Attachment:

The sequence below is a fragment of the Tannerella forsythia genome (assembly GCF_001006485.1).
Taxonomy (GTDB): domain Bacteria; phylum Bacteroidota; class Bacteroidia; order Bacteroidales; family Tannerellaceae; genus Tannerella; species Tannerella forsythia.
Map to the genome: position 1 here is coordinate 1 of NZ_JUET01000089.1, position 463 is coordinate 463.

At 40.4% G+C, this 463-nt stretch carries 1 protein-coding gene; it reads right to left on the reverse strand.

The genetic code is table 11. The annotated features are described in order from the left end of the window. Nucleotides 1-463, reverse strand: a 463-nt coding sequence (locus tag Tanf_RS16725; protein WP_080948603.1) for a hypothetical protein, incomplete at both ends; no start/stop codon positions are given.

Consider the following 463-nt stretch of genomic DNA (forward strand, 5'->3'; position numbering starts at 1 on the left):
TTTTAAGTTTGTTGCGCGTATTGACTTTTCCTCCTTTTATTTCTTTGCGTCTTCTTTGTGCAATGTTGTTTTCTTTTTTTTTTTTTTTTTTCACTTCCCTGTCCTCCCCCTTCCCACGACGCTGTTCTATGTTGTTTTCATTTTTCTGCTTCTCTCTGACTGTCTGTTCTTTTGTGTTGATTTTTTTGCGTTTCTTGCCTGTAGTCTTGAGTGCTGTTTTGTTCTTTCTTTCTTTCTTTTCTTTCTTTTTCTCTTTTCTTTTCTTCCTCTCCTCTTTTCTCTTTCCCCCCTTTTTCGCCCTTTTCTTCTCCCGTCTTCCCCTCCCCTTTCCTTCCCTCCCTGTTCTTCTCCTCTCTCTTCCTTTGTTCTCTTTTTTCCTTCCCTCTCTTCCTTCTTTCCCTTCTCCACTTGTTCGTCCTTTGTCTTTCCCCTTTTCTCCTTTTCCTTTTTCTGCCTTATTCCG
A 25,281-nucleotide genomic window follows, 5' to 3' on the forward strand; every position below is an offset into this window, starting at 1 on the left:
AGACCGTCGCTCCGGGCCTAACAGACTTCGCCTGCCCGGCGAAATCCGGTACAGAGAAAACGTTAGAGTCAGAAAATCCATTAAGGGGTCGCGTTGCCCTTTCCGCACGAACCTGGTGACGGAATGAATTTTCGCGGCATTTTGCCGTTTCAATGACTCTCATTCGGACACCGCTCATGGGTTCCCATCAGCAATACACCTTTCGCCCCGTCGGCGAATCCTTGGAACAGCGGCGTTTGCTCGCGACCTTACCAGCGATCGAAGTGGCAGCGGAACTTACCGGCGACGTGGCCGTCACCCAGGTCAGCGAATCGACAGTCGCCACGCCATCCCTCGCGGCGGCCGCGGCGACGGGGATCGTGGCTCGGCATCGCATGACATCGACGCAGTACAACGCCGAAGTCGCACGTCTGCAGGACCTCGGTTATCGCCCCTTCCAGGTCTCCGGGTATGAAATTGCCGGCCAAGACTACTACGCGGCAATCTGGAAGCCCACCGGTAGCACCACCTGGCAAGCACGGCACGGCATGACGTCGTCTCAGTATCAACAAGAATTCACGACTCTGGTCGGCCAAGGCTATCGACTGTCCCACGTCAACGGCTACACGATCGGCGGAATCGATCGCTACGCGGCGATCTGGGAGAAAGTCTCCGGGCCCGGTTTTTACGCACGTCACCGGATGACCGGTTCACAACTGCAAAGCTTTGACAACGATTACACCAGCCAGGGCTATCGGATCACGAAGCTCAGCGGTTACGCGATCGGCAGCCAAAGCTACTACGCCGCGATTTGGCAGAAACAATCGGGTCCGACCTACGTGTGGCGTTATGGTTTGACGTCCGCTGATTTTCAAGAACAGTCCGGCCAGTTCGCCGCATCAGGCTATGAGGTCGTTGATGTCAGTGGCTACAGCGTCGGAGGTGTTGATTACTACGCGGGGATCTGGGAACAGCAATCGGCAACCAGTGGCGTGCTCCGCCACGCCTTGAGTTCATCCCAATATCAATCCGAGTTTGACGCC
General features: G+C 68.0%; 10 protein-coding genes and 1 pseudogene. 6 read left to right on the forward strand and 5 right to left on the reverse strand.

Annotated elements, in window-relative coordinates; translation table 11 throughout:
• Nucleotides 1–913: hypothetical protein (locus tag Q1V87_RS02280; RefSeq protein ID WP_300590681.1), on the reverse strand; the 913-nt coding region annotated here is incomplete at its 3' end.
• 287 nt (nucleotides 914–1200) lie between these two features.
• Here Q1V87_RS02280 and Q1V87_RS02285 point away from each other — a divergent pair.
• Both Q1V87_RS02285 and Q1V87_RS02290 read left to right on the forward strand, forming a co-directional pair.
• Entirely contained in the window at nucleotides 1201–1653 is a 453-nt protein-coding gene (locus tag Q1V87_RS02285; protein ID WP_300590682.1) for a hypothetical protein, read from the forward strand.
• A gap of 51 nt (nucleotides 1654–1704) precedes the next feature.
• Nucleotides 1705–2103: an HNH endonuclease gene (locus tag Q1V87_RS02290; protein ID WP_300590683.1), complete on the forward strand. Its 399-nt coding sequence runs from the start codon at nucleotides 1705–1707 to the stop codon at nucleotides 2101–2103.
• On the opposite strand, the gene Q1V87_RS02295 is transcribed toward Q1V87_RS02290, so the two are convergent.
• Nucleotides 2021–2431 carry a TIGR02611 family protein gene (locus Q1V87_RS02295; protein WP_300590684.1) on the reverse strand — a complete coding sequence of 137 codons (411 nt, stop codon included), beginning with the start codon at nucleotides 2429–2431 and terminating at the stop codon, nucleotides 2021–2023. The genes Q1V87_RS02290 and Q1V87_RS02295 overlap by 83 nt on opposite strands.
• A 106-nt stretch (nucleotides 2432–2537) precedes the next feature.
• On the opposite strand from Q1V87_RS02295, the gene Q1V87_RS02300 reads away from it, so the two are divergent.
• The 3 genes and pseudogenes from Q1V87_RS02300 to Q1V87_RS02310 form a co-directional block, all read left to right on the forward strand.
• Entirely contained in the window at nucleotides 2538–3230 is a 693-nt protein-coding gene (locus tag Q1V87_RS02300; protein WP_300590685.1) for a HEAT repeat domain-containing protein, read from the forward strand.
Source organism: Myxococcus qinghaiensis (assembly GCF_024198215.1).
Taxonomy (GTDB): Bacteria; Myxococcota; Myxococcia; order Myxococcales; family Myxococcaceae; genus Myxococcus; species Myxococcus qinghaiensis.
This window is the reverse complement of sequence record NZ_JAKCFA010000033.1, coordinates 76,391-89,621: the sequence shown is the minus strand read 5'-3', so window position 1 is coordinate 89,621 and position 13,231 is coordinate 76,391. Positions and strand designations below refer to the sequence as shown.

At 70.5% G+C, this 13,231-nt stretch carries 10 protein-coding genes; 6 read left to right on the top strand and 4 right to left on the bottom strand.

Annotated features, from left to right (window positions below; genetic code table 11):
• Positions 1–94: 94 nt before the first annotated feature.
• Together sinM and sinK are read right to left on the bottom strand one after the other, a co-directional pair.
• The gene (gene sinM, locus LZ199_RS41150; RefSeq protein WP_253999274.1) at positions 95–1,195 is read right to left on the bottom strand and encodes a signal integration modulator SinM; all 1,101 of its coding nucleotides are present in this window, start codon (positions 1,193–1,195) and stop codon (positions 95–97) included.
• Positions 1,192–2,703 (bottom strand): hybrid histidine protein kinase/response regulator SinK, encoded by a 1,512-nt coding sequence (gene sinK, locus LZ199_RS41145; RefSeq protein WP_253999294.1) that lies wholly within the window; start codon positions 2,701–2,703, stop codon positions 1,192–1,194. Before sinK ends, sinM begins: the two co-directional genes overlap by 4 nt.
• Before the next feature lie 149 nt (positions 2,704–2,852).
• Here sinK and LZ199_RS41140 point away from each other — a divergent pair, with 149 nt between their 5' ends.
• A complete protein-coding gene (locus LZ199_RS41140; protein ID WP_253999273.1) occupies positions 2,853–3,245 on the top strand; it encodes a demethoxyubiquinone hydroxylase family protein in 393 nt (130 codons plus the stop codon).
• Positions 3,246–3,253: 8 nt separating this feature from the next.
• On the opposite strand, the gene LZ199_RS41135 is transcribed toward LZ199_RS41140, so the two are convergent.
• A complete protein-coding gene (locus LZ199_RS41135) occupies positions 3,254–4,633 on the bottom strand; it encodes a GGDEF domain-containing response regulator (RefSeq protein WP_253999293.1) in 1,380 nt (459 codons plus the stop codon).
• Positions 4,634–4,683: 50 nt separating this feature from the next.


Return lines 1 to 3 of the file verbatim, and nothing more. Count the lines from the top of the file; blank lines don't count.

The sequence below is a fragment of the Tannerella forsythia genome (assembly GCF_001006485.1).
Taxonomy (GTDB): domain Bacteria; phylum Bacteroidota; class Bacteroidia; order Bacteroidales; family Tannerellaceae; genus Tannerella; species Tannerella forsythia.
Map to the genome: position 1 here is coordinate 1 of NZ_JUET01000089.1, position 463 is coordinate 463.